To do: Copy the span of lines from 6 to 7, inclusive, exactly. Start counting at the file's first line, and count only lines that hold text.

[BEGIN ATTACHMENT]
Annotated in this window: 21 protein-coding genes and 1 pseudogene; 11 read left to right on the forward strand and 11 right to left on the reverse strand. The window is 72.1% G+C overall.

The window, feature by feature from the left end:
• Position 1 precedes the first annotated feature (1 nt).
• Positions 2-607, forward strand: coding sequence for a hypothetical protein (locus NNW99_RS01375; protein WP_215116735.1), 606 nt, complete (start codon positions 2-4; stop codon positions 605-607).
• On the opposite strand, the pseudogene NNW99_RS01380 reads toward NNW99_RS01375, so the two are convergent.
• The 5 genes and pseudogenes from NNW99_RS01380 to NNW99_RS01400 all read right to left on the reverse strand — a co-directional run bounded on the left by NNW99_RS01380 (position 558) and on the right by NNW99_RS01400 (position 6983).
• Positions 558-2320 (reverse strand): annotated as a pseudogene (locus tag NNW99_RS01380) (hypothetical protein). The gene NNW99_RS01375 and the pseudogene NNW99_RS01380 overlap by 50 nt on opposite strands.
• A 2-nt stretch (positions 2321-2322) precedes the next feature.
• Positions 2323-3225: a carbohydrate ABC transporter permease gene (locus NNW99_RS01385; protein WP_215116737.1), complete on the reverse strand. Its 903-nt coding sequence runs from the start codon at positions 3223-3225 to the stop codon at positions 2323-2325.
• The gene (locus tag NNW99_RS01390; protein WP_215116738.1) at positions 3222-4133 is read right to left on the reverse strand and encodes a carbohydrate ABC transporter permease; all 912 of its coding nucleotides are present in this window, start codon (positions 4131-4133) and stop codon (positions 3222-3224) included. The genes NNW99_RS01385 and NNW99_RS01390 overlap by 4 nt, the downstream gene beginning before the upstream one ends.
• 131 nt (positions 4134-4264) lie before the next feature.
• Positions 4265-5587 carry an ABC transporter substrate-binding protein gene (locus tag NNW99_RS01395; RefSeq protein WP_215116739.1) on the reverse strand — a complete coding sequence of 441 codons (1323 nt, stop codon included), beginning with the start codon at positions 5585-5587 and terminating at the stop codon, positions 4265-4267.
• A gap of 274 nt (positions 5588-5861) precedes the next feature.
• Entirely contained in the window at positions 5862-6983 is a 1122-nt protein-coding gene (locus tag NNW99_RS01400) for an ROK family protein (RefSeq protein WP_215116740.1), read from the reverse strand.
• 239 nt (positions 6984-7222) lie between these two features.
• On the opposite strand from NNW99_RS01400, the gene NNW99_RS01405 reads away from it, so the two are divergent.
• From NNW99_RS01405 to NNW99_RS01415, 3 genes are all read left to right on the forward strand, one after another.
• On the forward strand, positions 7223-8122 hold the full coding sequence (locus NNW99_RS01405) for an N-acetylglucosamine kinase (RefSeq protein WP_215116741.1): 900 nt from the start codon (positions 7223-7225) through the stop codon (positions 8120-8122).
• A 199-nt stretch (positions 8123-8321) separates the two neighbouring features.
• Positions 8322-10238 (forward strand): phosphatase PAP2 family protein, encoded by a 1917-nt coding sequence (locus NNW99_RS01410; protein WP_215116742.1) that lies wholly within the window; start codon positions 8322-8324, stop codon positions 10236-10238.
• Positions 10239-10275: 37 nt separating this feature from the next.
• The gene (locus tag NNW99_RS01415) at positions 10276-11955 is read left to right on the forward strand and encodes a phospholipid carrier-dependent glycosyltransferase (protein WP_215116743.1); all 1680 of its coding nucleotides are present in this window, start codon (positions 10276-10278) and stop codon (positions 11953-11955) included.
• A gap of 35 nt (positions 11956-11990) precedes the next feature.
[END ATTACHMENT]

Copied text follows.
• The 5 genes and pseudogenes from NNW99_RS01380 to NNW99_RS01400 all read right to left on the reverse strand — a co-directional run bounded on the left by NNW99_RS01380 (position 558) and on the right by NNW99_RS01400 (position 6983).
• Positions 558-2320 (reverse strand): annotated as a pseudogene (locus tag NNW99_RS01380) (hypothetical protein). The gene NNW99_RS01375 and the pseudogene NNW99_RS01380 overlap by 50 nt on opposite strands.